If an individual seems threatening, angry or anxious, our farm animals move away or exhibit other fear based behaviors. Conversely, if they sense that a person is relaxed, focused and friendly, they will approach and remain close. This non-judgmental feedback lets each person know that their feelings are real and important. It also lets them know whether or not the relaxation skills they are learning here are working.
Animal mediated Therapy plans are formulated in concert with input from parents, guardians, assessment data and input from other professionals working with referred clients. Treatment plans include measurable criteria so progress can be monitored and interventions can be modified to enhance progress towards identified goals.
• What one considers the really good stuff may not be good at all to someone else ;
• If you know you can’t fight to protect yourself, make sure you can call for help in a very, very loud voice;
• Fluffing out is not just for cotton;
• Those who support vegetarian lifestyles don’t always have two legs ;
• No matter what, make sure you stick with your friends;
• If you look friendly and are relaxed, a sheep will want to come closer
• Not to look down on anyone; it’s scary and doesn’t feel good at all.
Goats have many important things to share with us. By watching and interacting with goats, you can learn:
• the importance of taking your time;
• how important it is to play;
• how important it is to look closely at those around you;
• how being with a friend helps when you are afraid;
• why quiet, relaxed people can be easier to get to know;
• why rushing can make things take longer.
Barn cats have more than one job to do here. One of their most important jobs is to teach us how to be better at ours by teaching us that:
• communicating clearly can help make relationships last;
• waiting for a friend to approach can be better than chasing after them;
• you just can’t control everything;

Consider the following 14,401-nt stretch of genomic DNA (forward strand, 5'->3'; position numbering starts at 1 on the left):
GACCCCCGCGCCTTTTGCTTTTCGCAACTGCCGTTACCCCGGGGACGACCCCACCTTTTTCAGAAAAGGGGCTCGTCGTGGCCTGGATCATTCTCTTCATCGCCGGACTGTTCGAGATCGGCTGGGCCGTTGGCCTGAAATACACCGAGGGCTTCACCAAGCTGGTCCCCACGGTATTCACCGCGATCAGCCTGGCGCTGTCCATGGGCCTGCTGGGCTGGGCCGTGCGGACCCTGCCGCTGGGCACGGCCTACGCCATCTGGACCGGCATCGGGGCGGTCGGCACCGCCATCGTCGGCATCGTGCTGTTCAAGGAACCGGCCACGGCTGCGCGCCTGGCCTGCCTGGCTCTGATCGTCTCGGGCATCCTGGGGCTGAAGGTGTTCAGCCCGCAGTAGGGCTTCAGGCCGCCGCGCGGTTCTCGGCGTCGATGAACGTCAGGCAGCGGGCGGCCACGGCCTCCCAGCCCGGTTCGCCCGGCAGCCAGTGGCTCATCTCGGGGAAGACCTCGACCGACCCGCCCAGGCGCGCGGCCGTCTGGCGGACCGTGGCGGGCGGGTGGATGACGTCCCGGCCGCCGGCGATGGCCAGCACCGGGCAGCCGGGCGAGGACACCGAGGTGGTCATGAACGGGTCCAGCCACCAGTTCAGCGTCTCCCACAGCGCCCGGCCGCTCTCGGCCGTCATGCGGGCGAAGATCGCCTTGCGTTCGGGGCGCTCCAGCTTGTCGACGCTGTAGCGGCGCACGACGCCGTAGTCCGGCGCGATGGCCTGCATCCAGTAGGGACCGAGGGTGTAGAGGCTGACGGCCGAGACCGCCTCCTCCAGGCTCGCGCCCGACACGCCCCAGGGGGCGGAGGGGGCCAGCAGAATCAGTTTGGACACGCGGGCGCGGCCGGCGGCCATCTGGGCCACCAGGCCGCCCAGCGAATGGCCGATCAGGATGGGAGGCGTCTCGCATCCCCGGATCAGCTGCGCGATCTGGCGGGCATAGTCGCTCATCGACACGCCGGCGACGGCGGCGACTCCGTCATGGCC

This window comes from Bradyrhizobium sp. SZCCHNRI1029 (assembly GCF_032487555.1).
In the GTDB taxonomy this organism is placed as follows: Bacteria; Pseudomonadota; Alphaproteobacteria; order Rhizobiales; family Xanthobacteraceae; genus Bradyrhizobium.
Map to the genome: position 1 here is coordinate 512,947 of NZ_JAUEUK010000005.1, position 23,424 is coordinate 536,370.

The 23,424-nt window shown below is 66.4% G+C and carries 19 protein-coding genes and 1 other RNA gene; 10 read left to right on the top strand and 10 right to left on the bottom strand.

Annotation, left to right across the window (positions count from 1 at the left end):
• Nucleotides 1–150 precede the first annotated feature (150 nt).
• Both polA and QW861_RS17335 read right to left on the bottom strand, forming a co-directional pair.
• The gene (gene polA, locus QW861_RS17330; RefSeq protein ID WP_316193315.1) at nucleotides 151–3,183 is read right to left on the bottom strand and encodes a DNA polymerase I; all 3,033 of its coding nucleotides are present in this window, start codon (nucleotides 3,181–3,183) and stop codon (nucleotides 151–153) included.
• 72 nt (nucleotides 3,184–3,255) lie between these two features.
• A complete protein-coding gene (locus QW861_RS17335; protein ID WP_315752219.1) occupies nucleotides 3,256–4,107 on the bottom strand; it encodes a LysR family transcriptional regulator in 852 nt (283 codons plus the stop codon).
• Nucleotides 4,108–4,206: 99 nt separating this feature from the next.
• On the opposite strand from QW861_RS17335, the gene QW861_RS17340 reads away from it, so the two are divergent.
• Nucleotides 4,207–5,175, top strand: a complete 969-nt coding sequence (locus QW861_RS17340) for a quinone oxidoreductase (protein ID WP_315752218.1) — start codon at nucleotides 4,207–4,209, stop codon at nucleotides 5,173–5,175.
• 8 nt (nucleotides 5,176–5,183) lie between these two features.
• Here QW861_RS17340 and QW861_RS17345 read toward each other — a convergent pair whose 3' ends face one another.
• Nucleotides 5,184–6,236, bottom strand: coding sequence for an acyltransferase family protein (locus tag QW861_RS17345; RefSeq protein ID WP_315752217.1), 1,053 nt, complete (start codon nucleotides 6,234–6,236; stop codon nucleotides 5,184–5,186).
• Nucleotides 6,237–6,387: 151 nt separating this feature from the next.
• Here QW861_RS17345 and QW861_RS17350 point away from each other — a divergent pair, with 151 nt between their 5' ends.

• play is a great fall back position;
• asking why can be a waste of time;
• without trust, nothing much is going to happen.
Chickens are our most underrated farm teachers. Some of their special talents show us:
• the value of a sideways glance;
• the importance of loud celebrations;
• how happiness can be contagious;
• the need to look closely if you want to find the good stuff;
• how good friends can make the difference;
• that digging deeper can help;
• how working hard to help a friend is what you do.
Horses are thought by many to be magical. At Farming Connections, the magic of our horses teaches us that:
• you can’t hide your feelings from everyone;
• what you feel is always important;
• you can choose to change how you are feeling;
• the strong are often the most gentle;
• you need to have a plan;
• you have to make decisions;
•if you are fair, respectful and communicate honestly, you win.
It’s fun to spend time with ducks. A duck that can’t make a person smile is one very sad duck. Ducks teach us that:
• walking can look hard but it does work;
• talking loudly to your friends can help;
• sticking together with friends helps;
• not much in life is worth more than what’s happening right now;
• sometimes, protecting your flock comes first;
• eating, swimming, sunning, sleeping and a good stroll are all good.
Rabbits are very vulnerable animals. They have many natural enemies and yet they maintain their dignity and their zest for life. Rabbits show us how to:
• enjoy life on the fly;
• put our personal safety on the top of our list;
• have fun without taking unnecessary risks;
• relax even when life gets hard;
• stay in the tall grass when you need to protect yourself;
• zig zag if it means you can get there;
• make good grooming a part of every day;
• share with your friends;
• have fun watching others watch you wiggling your nose.